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What Bible says about

inter-faith marriages

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The writers of the Hebrew Scriptures (Old Testament) tend to take a very dim view of religiously mixed marriages. Their main concern appears to have been that if an Israelite married someone from another tribe, that they might end up worshipping other Gods, and be lured away from faith solely in Jehovah. St. Paul in the Christian Scriptures (New Testament) also opposed inter-faith marriages.

Some applicable Biblical passages are listed below. Unless indicated, they are from the New Revised Standard Version of the Bible (NRSV).

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Hebrew Scriptures:

The Scriptures contain a few cases of inter-faith marriages that appear to be approved by God. One is:

bulletIn Numbers 12:1, Moses is recorded as having married a non-Israelite woman who presumably followed a different religion. Aaron and Miriam criticized Moses because of this. God supported Moses' decision. He punished Miriam by making her leprous.

However, almost all references to inter-faith marriages are condemned:

bulletExodus 34:12-16: "Take care not to make a covenant with the inhabitants of the land to which you are going, or it will become a snare among you. You shall tear down their altars, break their pillars, and cut down their sacred poles...You shall not make a covenant with the inhabitants of the land...And you will take wives from among their daughters for your sons, and their daughters who prostitute themselves to their gods will make your sons also prostitute themselves to their gods."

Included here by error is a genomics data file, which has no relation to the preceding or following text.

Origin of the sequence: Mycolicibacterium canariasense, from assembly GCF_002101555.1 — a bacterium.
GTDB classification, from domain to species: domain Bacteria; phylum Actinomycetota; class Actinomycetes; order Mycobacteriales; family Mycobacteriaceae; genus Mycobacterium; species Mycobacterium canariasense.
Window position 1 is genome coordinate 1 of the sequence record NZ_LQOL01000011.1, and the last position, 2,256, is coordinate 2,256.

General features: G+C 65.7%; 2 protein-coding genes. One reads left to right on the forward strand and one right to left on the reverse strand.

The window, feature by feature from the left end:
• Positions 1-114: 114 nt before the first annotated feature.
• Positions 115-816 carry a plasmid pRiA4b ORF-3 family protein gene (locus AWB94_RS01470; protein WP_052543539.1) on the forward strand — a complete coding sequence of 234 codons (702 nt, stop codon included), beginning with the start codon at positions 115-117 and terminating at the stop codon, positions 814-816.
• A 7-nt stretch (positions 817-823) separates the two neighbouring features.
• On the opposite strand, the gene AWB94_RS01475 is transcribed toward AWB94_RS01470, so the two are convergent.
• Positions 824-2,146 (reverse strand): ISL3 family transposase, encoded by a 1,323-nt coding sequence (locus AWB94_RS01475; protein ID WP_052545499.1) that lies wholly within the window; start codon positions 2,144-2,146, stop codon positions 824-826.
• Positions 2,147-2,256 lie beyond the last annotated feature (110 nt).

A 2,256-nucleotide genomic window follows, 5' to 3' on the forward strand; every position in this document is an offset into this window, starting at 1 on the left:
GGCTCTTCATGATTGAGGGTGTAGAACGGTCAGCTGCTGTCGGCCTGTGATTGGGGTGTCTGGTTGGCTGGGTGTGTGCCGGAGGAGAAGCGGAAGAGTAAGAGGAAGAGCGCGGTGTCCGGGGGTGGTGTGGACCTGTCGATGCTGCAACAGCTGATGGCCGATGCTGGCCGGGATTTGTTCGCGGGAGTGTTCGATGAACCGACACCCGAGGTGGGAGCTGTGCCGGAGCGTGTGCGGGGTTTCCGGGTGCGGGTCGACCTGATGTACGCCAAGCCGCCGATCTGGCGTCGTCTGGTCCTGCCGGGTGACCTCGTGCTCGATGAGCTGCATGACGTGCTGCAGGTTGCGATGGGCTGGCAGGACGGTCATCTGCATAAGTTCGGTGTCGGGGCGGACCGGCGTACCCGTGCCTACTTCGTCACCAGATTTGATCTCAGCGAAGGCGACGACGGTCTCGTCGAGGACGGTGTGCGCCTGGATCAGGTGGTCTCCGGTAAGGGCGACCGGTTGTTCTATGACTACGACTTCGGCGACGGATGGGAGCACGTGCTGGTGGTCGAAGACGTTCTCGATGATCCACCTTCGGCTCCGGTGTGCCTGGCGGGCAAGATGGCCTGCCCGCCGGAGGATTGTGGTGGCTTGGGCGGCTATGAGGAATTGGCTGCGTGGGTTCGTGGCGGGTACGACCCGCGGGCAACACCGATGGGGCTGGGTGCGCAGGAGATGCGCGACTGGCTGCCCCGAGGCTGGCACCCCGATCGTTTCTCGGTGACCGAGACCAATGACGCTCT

Here, God orders the Israelites to destroy the religious structures of the people of the land that they were invading. He further instructs the Israelites to not allow their sons to marry foreign wives - women who would follow a different religion and worship other Gods.
bulletDeuteronomy 7:1-4:  "When the Lord your God brings you into the land that you are about to enter and occupy, and he clears away many nations before you...you must utterly destroy them. Make no covenant with them and show them no mercy. Do not intermarry with them, giving your daughters to their sons or taking their daughters for your sons, for that would turn away your children from following me, to serve other gods. Then the anger of the Lord would be kindled against you, and he would destroy you quickly."
This passages is a little confusing. On the one hand, God orders the Israelites to commit genocide against the inhabitants of the lands that they were invading, and totally exterminate them. Then, He assumes that there will be foreign survivors because he specifically prohibits inter-marriage with them. As above, the concern is over the spouses bringing other faiths into Israel. The penalty for a father who allows a child to marry outside their faith is death.